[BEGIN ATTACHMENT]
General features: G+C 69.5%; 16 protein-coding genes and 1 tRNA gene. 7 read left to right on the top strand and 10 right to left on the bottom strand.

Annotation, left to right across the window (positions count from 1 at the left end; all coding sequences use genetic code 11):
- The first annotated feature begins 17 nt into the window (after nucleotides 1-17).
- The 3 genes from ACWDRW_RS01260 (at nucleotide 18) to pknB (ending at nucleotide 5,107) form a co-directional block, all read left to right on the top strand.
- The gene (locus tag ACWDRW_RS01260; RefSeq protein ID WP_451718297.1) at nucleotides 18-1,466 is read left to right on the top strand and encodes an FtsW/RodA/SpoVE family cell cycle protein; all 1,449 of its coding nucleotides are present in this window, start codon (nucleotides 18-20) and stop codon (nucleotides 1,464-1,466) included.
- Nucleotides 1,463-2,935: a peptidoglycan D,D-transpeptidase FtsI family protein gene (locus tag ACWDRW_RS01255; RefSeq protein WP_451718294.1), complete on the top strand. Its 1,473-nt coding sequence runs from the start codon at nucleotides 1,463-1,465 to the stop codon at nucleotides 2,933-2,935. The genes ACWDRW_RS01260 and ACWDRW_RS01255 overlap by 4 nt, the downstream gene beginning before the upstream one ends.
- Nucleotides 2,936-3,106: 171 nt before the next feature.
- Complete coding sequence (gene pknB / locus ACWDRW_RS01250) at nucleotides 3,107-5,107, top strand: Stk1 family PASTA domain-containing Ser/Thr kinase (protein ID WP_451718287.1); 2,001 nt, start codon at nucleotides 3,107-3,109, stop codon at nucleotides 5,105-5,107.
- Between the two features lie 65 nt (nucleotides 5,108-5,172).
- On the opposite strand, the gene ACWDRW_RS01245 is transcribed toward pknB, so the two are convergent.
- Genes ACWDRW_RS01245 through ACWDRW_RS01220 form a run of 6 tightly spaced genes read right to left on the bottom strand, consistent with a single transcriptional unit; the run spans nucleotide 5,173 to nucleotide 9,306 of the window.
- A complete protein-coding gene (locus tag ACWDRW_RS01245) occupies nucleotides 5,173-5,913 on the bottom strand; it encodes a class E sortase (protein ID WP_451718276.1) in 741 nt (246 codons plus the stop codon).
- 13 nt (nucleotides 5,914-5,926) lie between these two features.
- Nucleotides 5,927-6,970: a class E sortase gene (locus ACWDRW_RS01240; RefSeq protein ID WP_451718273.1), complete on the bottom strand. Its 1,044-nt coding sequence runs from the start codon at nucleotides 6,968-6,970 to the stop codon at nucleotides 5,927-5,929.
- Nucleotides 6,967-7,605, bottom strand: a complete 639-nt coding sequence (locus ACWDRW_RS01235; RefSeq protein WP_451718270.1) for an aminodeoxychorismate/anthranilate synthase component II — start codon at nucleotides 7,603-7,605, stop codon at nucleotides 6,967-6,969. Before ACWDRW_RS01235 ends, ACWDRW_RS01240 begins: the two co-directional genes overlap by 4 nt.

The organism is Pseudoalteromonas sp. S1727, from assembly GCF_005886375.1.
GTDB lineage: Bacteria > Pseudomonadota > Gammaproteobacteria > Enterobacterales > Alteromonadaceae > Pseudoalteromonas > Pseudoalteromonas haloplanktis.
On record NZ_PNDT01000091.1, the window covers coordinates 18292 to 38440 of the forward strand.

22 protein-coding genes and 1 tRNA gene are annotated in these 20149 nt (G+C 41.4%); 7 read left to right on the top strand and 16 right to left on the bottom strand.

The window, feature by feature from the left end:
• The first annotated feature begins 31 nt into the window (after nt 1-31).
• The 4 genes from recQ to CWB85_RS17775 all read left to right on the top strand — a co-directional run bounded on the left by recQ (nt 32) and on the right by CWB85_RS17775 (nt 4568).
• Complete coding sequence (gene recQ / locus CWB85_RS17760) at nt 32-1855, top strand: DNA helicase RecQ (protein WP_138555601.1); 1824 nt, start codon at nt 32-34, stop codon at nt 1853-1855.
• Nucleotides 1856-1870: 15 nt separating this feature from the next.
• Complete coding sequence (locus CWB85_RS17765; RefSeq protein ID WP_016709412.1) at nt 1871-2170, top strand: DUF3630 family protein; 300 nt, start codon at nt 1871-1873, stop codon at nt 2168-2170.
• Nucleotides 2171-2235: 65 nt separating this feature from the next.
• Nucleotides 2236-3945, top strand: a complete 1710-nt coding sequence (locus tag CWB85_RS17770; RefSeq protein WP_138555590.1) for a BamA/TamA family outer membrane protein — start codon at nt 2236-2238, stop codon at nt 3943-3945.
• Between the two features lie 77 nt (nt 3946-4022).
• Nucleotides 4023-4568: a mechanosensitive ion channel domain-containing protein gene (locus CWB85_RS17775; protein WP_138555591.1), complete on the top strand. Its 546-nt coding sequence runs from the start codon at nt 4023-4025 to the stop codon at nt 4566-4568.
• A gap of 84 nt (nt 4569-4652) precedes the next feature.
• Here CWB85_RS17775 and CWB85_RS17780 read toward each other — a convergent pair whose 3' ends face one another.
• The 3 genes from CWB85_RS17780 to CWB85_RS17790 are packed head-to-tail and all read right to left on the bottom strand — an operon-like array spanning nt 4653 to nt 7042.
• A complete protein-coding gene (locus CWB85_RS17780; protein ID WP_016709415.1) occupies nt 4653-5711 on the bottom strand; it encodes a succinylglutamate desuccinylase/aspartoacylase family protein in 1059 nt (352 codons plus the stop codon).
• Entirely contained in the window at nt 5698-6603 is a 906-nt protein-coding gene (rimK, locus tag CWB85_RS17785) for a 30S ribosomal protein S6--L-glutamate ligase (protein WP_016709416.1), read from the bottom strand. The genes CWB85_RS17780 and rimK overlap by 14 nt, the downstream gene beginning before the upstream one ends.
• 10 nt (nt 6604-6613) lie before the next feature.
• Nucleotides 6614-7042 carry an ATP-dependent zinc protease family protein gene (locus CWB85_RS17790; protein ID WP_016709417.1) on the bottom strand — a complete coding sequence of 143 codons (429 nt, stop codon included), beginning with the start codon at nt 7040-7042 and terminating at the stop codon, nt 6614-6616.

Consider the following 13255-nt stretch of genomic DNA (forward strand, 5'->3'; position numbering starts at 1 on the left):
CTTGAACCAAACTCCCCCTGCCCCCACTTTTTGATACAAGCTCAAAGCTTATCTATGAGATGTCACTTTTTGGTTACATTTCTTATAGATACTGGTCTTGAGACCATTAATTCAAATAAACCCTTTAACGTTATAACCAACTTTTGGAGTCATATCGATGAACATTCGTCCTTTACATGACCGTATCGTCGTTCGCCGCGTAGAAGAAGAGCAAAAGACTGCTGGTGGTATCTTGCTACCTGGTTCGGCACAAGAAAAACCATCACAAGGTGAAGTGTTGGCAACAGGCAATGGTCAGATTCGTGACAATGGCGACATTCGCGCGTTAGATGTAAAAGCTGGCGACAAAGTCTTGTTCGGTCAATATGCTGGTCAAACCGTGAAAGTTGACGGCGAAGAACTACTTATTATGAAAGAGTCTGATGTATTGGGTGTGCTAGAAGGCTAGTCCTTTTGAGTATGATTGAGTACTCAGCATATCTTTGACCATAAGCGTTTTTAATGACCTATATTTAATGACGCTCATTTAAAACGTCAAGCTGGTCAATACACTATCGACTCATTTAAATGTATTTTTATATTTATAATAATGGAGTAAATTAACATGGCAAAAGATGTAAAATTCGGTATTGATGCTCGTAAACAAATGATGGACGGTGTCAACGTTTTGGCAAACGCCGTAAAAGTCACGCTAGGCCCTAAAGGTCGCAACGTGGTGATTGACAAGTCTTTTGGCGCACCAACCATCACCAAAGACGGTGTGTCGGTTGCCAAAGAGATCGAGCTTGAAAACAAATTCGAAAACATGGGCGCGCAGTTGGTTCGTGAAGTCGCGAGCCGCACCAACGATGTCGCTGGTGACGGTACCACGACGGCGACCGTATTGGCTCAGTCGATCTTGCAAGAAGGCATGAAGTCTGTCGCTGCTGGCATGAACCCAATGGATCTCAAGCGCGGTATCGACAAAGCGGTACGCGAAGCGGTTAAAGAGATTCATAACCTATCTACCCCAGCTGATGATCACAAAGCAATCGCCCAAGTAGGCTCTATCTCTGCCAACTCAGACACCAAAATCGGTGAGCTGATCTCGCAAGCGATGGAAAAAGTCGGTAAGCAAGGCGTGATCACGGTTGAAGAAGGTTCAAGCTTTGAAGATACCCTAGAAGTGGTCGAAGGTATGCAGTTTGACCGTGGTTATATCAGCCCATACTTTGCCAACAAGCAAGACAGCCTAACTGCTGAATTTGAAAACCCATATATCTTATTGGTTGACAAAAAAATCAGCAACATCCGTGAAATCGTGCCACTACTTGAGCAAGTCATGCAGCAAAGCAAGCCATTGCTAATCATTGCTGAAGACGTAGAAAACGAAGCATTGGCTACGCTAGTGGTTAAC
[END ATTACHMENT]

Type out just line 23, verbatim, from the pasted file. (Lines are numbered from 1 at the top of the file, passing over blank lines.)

• Complete coding sequence (gene recQ / locus CWB85_RS17760) at nt 32-1855, top strand: DNA helicase RecQ (protein WP_138555601.1); 1824 nt, start codon at nt 32-34, stop codon at nt 1853-1855.